**

**
Subscriptions are received by either of the above gentlemen,
or by Messrs. Johnson and Co., No. 72, St. Paul's churchyard :
and printed receipts will be given for the same, which must be
produced and given up at the time the plates are delivered.
**

**
Zerah Colburn is at present to be seen at the Exhibition
Rooms, Spring Gardens. Many persons of the first eminence
for their knowledge in mathematics, and well known for their
philosophical inquiries, have made a point of visiting him : and
they have all been struck with astonishment at his extraordinary
powers. It is correctly true, as stated of him, that --
**

**
" He will
not only determine, with the greatest facility and dispatch, the
exact number of minutes or seconds in any given period of time;
but will also solve any other question of a similar kind.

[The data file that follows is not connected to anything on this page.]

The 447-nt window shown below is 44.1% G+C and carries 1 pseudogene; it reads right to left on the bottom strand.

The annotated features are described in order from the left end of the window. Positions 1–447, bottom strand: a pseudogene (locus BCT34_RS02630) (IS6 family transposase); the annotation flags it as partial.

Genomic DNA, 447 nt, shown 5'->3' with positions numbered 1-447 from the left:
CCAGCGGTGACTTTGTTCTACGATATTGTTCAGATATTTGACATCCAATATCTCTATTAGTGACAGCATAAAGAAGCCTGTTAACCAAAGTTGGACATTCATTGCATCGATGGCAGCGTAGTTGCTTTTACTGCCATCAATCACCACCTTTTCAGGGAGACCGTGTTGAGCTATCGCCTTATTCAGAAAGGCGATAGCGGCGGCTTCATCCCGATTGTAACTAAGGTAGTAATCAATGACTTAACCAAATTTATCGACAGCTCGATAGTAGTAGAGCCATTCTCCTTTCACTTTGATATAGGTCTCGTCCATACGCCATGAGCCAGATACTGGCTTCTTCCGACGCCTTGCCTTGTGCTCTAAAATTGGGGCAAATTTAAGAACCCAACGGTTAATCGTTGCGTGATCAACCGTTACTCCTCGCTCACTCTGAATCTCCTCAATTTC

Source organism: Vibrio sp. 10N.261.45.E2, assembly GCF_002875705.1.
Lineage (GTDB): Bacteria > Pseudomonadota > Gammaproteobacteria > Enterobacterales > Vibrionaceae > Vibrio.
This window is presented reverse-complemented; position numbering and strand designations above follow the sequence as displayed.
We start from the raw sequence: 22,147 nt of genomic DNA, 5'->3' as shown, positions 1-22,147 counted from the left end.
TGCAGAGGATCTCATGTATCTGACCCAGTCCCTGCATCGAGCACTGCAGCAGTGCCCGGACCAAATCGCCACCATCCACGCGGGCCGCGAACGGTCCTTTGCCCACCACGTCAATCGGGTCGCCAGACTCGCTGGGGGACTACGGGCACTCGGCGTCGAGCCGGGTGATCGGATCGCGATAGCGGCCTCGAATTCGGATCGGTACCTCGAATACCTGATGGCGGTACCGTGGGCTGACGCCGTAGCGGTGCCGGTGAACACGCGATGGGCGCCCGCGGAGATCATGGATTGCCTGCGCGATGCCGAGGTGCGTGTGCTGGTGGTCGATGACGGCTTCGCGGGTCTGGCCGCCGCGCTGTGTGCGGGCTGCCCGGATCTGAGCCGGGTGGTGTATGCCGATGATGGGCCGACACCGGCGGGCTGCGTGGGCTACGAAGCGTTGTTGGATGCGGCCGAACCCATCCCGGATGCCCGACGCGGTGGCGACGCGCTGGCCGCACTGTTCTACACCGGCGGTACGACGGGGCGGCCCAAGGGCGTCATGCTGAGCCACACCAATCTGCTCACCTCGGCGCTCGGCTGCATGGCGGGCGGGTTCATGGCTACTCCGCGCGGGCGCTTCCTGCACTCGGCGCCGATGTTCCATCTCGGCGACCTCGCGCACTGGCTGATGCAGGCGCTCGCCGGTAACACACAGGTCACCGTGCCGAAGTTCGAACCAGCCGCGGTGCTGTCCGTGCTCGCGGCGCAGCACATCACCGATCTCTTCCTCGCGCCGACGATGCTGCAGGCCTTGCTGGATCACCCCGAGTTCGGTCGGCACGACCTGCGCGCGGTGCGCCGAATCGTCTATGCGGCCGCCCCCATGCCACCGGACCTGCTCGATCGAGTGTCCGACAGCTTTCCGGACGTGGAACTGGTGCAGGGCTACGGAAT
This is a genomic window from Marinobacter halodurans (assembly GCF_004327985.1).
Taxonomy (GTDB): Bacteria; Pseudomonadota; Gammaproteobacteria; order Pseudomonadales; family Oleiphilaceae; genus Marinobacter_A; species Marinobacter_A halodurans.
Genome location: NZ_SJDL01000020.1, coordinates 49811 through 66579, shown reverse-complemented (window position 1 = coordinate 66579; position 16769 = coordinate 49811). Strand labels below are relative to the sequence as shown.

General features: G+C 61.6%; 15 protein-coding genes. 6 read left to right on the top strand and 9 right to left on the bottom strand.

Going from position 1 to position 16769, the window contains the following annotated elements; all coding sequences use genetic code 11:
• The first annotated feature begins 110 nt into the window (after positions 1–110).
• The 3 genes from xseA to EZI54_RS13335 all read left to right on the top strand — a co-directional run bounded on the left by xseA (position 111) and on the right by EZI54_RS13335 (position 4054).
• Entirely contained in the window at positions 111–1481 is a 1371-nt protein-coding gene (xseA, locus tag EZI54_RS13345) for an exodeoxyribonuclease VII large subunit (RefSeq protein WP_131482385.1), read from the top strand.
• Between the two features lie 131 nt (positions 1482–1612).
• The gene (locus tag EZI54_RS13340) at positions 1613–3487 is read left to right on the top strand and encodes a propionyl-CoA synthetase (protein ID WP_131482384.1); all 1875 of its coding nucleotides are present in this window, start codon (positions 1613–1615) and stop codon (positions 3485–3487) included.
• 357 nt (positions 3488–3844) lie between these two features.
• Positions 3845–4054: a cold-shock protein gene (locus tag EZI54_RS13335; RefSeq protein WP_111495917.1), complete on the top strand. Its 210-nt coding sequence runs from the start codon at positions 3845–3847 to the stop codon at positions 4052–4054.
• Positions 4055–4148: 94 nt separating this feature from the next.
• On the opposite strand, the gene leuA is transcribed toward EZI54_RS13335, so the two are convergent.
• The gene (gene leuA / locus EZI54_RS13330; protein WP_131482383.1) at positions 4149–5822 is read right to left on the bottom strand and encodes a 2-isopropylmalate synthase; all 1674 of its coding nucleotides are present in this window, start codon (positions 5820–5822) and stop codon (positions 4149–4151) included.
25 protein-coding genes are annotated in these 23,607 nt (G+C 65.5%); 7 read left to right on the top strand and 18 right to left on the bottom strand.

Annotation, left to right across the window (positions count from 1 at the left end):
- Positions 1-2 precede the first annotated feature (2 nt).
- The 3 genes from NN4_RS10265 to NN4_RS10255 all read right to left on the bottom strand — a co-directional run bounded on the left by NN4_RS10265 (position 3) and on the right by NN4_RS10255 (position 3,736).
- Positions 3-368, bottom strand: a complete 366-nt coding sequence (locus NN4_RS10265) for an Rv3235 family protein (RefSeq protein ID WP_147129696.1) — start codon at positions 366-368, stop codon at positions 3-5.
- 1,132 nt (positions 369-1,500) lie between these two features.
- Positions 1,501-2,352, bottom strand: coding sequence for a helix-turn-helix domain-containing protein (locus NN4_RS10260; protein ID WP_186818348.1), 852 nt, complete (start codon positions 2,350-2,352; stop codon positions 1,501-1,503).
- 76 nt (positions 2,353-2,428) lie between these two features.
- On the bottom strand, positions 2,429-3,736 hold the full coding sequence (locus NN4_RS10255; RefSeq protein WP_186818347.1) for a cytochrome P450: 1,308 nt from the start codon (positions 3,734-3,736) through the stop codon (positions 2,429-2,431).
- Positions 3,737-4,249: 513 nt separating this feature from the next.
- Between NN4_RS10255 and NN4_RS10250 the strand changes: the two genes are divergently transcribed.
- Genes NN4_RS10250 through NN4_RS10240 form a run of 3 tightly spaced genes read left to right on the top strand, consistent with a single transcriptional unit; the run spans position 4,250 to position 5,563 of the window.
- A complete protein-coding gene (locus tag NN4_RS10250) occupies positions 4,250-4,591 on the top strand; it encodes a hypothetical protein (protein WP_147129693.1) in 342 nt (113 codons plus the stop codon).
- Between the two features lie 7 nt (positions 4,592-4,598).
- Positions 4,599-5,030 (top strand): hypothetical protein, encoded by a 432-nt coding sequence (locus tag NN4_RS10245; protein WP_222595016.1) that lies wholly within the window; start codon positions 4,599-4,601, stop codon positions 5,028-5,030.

**

**
" He will tell the exact product arising from the multiplication of
any number, consisting of two, three, or four figures, by any
other number consisting of the like number of figures.
**

**
" Or, any number, consisting of six or seven places of figures,
being proposed, he will determine, with equal expedition and
ease, all the factors of which it is composed.
**

**
" This singular
faculty consequently extends not only to the raising of powers,
but also to the extraction of the square and
cube roots of the
number proposed ; and likewise to the means of determining
whether it be a prime number (or a number incapable of
division by any other number) ; for which case there does not
exist, at present, any general rule amongst mathematicians."